Opportunity Act rules that prohibit discrimination based on a number of protected

* 25 or more employees - subject to Consolidated Omnibus Budget Reconciliation
Act (COBRA), which gives workers and their
families the opportunity to pay to continue health benefits for a period of time
following separation
* 50 or more employees and have certain
federal contracts for work - must have an
Affirmative Action program that documents
policies, practices and procedures that ensure
that all qualified applicants and employees
are represented in numbers reflecting their
presence in the community
* 50 or more employees - subject to Family
Medical Leave Act (FMLA), which requires
employers to provide employees with
12 weeks of job-protected and unpaid leave
for qualified medical and family reasons,
within any 12-month period
* 100 or more employees - subject to EEO-1
report requirement, which requires company
employment data to be categorized by race/
ethnicity, gender, job category and other factors
Remember that some state regulations may
come into play at different points, or may have
more stringent requirements, says Seay. "Be sure
to review state and federal rules and put processes in place to comply as the business grows."
As challenging as growing a business and
retaining the good team members who are
responsible for that growth can be, Swayne
points out that retention really begins with
the hiring process. He looks for people with
a good work ethic, a quest for knowledge, a
desire to be part of a growing company and
a commitment to provide excellent service.
"We have a unique business because our
customers invite our team members into
their homes where we go into every nook and
cranny of their home on a regular basis," he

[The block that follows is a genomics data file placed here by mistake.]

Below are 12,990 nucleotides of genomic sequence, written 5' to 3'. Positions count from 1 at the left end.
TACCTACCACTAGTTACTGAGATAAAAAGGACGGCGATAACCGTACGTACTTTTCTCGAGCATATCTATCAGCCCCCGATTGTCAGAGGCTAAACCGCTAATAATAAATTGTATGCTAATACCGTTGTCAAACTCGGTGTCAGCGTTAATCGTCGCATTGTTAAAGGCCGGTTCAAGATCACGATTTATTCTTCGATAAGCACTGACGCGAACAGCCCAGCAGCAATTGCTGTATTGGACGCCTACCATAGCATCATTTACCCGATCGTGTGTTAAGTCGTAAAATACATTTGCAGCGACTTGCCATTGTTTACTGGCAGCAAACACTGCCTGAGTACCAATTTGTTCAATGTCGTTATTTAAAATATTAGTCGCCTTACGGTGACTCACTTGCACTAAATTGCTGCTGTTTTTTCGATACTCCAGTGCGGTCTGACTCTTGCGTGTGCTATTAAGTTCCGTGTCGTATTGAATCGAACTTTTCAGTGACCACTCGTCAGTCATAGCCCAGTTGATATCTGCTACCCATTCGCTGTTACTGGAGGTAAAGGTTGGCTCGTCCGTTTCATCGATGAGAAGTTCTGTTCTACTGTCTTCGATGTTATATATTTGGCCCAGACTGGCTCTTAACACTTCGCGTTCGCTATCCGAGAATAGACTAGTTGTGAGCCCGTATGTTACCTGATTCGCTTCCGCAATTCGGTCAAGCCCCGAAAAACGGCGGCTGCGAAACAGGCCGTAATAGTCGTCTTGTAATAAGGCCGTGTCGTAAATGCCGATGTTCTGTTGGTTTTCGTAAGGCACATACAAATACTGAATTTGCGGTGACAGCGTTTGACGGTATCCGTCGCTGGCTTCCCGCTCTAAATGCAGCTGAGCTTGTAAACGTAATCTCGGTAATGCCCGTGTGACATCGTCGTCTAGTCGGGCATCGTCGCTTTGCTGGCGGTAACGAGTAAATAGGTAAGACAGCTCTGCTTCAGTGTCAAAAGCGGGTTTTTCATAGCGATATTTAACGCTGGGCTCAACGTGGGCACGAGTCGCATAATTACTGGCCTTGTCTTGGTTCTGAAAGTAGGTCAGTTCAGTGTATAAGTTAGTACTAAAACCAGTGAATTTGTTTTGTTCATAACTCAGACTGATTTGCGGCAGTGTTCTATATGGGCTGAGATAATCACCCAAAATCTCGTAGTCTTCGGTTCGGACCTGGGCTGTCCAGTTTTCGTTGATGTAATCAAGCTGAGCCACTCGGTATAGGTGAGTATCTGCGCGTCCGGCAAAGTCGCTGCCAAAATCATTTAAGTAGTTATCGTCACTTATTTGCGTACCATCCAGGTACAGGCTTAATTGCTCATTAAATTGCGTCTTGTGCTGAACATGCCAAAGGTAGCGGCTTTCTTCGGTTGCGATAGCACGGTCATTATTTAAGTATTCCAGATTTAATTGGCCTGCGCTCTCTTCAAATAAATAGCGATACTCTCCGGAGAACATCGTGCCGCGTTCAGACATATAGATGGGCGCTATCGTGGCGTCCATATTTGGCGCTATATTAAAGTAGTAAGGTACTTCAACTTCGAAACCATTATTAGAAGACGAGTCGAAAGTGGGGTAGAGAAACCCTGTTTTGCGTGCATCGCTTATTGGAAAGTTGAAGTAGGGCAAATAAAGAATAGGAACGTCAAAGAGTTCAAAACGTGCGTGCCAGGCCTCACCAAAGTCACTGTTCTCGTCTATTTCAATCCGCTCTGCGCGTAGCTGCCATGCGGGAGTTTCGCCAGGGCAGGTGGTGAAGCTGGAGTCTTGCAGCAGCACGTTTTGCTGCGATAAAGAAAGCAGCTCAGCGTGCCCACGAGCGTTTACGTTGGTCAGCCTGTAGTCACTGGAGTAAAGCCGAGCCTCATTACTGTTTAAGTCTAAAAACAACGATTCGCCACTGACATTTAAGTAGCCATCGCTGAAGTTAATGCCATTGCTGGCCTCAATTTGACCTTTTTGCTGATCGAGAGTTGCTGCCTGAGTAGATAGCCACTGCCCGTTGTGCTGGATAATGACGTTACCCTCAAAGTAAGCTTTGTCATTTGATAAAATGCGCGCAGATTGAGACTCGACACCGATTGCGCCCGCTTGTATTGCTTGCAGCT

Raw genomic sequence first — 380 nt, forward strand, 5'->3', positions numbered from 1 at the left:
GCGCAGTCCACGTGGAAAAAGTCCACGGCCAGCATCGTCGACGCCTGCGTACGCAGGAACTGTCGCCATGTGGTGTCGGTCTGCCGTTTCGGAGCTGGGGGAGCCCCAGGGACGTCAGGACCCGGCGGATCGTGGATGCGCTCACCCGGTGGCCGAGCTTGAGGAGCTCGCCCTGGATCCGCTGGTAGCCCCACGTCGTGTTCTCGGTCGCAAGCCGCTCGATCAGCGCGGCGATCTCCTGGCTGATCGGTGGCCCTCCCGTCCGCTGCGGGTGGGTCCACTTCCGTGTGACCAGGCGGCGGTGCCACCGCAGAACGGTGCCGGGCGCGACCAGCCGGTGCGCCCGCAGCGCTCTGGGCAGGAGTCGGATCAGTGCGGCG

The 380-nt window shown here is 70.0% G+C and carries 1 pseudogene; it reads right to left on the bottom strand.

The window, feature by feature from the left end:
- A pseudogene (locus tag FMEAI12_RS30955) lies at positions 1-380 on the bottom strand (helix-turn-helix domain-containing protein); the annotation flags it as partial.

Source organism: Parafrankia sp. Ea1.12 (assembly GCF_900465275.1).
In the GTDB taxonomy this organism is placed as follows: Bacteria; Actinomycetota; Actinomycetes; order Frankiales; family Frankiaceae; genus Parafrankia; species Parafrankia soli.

says. "This requires trust so we need to make
sure we hire trustworthy people with good
character." He adds, "I hire based on character,
and I hire nice people. We can teach people
how to do pest management, scheduling or
other jobs, but you can't teach nice." ●

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Table of Contents for the Digital Edition of PestWorld - July/August 2017

Cultivating Confidence
Boost Your Bottom Line
Staffing Challenges as a Pest Management Business Grows
Brown Marmorated Stink Bugs
How to Fire an Employee Legally and Fairly
President’s Message
Standards: Calibrating Your Business Operations
PestWorld - July/August 2017 - Intro
PestWorld - July/August 2017 - 1
PestWorld - July/August 2017 - 2
PestWorld - July/August 2017 - 3
PestWorld - July/August 2017 - 4
PestWorld - July/August 2017 - 5
PestWorld - July/August 2017 - 6
PestWorld - July/August 2017 - 7
PestWorld - July/August 2017 - President’s Message
PestWorld - July/August 2017 - 9
PestWorld - July/August 2017 - Cultivating Confidence
PestWorld - July/August 2017 - 11
PestWorld - July/August 2017 - 12
PestWorld - July/August 2017 - 13
PestWorld - July/August 2017 - Boost Your Bottom Line
PestWorld - July/August 2017 - 15
PestWorld - July/August 2017 - Staffing Challenges as a Pest Management Business Grows
PestWorld - July/August 2017 - 17
PestWorld - July/August 2017 - 18
PestWorld - July/August 2017 - 19
PestWorld - July/August 2017 - Brown Marmorated Stink Bugs
PestWorld - July/August 2017 - 21
PestWorld - July/August 2017 - 22
PestWorld - July/August 2017 - 23
PestWorld - July/August 2017 - Standards: Calibrating Your Business Operations
PestWorld - July/August 2017 - 25
PestWorld - July/August 2017 - 26
PestWorld - July/August 2017 - 27
PestWorld - July/August 2017 - How to Fire an Employee Legally and Fairly
PestWorld - July/August 2017 - 29
PestWorld - July/August 2017 - 30
PestWorld - July/August 2017 - 31
PestWorld - July/August 2017 - 32
PestWorld - July/August 2017 - 33
PestWorld - July/August 2017 - 34
PestWorld - July/August 2017 - 35
PestWorld - July/August 2017 - 36